The Number of Licenses for Electronic Content Held by Libraries Triples from 2000 to 2007

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The Survey of Library Database Licensing Practices, a 100+ page study, with more than 400 tables and charts, presents benchmarking data enabling librarians to compare their library's practices to peers in many areas related to licensing. Metrics provided include: percentage of licenses from consortiums, spending on consortium dues, time spent seeking new consortium partners, number of consortium memberships maintained; growth rate in the percentage of licenses obtained through consortiums; expectation for consortium purchases in the future; number of licenses, growth rate in the number of licenses, spending on licenses for directories, electronic journals, e-books, and magazine/newspaper databases; future spending plans on all of the above; price inflation experienced for electronic resources in many subject and resource areas, and much more.

Primary Research Group has published The Survey of Library Database Licensing Practices (ISBN#: 1-57440-093-2). The study presents data from 90 libraries -- corporate, legal, college, public, state, and non-profit libraries -- about their database licensing practices.

The study found rising spending on electronic resources, and an increasing percentage of library purchases made through consortiums. The mean number of independent licenses for electronic content held by the libraries in the sample tripled from 2000 to 2007. Consortium purchases accounted for a mean of 30% of the database licenses by the libraries in the sample, a figure that was much higher for higher education libraries. College/university libraries' single largest consortium partner alone accounted for a mean of just over 41% of contracts, twice as much as for public or government and non-profit libraries. Overall, survey participants reported spending a mean of $7,300 on dues and membership fees to consortiums.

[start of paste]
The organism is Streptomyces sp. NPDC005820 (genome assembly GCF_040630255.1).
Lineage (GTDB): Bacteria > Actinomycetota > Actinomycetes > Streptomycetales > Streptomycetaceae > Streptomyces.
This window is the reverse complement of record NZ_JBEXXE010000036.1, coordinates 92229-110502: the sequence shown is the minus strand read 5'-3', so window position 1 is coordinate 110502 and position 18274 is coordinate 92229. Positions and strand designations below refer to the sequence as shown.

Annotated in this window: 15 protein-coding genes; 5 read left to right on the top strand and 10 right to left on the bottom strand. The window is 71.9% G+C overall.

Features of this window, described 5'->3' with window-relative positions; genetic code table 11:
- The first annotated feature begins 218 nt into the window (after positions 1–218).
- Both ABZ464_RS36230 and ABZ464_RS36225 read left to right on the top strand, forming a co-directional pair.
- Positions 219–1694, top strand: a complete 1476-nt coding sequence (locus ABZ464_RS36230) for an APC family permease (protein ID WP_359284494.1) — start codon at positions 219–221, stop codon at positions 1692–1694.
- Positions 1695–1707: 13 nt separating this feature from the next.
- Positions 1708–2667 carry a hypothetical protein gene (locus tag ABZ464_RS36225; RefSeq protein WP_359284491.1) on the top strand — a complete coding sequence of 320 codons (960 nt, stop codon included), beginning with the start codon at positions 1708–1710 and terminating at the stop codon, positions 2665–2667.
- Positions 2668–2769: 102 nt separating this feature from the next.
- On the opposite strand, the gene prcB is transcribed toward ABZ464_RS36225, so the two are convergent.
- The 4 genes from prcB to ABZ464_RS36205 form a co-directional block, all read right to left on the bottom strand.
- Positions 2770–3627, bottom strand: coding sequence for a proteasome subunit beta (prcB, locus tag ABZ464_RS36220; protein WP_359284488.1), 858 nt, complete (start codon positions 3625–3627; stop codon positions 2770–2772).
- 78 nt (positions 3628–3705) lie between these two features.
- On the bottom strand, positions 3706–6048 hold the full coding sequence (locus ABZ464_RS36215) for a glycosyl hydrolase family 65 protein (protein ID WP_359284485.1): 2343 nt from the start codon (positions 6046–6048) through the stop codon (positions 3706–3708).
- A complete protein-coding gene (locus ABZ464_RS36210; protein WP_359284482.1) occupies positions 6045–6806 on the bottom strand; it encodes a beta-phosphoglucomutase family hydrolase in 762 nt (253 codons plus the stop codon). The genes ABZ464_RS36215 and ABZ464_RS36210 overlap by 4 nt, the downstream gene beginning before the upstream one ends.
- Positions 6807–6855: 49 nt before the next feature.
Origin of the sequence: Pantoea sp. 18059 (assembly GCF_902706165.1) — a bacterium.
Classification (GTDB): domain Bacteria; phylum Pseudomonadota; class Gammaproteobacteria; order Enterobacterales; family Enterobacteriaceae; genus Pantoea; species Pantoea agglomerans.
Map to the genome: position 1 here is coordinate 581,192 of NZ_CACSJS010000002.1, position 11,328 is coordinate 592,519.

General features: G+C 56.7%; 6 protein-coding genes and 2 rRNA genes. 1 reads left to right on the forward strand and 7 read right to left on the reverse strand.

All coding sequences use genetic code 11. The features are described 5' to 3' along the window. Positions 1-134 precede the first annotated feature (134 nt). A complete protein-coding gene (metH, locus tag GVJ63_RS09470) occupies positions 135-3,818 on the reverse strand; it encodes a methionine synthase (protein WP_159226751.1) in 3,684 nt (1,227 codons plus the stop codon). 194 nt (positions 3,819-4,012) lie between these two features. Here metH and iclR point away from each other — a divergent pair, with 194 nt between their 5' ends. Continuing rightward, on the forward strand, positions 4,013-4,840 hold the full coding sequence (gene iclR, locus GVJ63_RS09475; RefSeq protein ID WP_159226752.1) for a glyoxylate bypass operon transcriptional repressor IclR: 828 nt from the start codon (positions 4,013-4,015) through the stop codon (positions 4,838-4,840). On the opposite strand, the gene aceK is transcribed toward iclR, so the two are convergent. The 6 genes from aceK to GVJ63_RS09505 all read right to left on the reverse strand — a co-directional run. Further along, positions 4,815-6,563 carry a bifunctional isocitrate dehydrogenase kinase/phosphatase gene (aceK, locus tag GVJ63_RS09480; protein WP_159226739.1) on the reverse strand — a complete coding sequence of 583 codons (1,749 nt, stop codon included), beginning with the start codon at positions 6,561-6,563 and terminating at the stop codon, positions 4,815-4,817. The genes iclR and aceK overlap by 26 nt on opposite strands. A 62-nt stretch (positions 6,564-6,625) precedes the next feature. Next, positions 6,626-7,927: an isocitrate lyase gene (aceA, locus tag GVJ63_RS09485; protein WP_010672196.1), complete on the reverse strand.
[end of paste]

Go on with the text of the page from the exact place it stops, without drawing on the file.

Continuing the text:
Ebook spending had risen rapidly. Mean spending on ebooks by the corporate and legal libraries in the sample was $48,000.

Libraries in the sample were not spending much on legal help for licensing issues, and only 7% of the libraries in the sample had ever been threatened by a publisher or information vendor with any form of legal action for contract abrogation. Many of the issues that once separated publishers and libraries appear to be moving towards equilibrium if not resolution. Just over 14% of all libraries surveyed indicated that they extensively used free access to back issues of some journals that have an "embargo" period before articles become available without charge.

A mean of just over 24% of the electronic or electronic/print journal subscriptions maintained by survey participants guaranteed perpetual access to archives.

Nonetheless, some dissatisfaction persisted. Librarians in the sample estimated that just over a third of the sets of access and usage statistics they received from vendors of electronic information could be considered "highly reliable." Ten percent of all libraries surveyed reported that they had ever canceled a content license because of the provider's inability to effectively deal with service interruption issues.

Price increases were also hefty.

Libraries reported mean price increases for full text and newspaper and magazine databases of 9.43% in the past year while the mean reported change in the price of medical and biochemical information was 8.13.

The 100+ page study, with more than 400 tables and charts, presents benchmarking data enabling librarians to compare their library's practices to peers in many areas related to licensing. More than half of the participating libraries are from the USA, and the rest are from Canada, Australia, the UK, and other countries. Data is broken out by type and size of library, we well as for overall level of database expenditure. For more information go to

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